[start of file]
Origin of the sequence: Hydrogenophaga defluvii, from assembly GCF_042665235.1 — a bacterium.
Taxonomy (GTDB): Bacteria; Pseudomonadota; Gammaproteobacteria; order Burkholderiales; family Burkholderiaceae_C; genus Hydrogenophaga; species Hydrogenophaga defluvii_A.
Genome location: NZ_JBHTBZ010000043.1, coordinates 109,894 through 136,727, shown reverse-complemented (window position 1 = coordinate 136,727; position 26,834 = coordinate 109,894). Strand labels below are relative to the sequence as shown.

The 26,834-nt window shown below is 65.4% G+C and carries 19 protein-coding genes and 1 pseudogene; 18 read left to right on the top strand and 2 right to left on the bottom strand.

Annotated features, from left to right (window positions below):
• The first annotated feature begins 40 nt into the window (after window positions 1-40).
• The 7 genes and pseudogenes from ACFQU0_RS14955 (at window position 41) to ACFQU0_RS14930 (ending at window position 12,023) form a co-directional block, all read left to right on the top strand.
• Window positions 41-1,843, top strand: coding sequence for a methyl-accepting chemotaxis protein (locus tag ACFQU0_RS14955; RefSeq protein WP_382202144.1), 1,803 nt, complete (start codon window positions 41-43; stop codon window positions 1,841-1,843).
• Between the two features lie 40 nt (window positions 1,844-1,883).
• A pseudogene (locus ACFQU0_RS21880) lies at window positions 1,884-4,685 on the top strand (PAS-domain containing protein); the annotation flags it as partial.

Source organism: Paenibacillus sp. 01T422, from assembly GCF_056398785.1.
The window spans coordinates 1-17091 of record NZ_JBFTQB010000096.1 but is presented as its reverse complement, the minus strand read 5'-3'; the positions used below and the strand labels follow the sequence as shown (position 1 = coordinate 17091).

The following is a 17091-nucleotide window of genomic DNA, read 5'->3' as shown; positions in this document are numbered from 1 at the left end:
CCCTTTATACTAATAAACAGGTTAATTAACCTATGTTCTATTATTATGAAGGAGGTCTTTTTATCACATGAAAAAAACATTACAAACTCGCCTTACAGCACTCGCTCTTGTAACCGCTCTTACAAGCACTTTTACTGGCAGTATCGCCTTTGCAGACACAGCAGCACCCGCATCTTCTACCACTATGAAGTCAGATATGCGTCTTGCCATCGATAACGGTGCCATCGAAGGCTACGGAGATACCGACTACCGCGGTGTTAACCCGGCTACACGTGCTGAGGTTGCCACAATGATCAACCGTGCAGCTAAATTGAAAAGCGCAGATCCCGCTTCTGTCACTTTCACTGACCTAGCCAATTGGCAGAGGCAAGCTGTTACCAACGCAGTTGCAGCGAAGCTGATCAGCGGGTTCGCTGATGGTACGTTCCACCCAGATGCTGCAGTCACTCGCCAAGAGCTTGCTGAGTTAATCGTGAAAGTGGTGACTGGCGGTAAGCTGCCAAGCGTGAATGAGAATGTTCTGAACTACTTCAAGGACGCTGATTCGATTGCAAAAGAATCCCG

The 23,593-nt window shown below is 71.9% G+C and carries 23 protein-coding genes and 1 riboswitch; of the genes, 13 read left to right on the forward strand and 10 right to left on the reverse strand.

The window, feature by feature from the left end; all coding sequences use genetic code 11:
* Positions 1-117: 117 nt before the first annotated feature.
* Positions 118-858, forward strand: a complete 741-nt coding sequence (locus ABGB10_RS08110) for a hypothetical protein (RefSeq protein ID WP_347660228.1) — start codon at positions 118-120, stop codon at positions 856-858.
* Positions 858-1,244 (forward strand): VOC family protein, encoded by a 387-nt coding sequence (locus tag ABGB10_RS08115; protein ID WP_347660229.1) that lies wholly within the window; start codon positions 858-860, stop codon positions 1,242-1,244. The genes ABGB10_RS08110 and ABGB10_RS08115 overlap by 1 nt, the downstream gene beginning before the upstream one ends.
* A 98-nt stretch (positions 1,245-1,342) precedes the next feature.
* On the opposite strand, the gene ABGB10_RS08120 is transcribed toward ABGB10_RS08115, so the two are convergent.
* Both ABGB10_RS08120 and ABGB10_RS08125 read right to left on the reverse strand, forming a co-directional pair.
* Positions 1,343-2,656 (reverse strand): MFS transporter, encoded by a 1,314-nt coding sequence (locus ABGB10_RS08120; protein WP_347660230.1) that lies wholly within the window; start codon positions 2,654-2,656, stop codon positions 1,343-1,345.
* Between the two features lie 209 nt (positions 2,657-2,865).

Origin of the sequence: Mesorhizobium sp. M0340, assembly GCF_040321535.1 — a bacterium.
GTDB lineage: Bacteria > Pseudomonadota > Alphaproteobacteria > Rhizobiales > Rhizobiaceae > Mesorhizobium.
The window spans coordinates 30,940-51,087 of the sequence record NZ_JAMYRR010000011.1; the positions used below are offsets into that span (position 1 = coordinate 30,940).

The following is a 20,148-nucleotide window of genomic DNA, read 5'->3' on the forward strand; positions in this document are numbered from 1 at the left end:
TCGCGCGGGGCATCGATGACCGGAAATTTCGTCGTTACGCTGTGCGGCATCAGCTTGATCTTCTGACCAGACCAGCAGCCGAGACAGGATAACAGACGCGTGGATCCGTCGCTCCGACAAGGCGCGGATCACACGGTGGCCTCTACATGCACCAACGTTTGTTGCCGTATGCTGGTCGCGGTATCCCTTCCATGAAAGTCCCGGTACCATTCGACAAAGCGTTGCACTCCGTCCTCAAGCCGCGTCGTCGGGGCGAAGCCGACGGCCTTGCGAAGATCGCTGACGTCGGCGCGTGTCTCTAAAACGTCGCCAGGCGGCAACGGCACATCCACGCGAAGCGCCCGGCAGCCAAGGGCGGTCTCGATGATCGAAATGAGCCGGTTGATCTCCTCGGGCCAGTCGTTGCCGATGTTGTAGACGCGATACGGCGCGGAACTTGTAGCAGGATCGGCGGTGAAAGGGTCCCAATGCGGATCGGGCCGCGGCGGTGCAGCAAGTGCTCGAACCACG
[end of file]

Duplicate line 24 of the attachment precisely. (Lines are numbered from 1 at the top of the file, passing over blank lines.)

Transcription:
* Between the two features lie 209 nt (positions 2,657-2,865).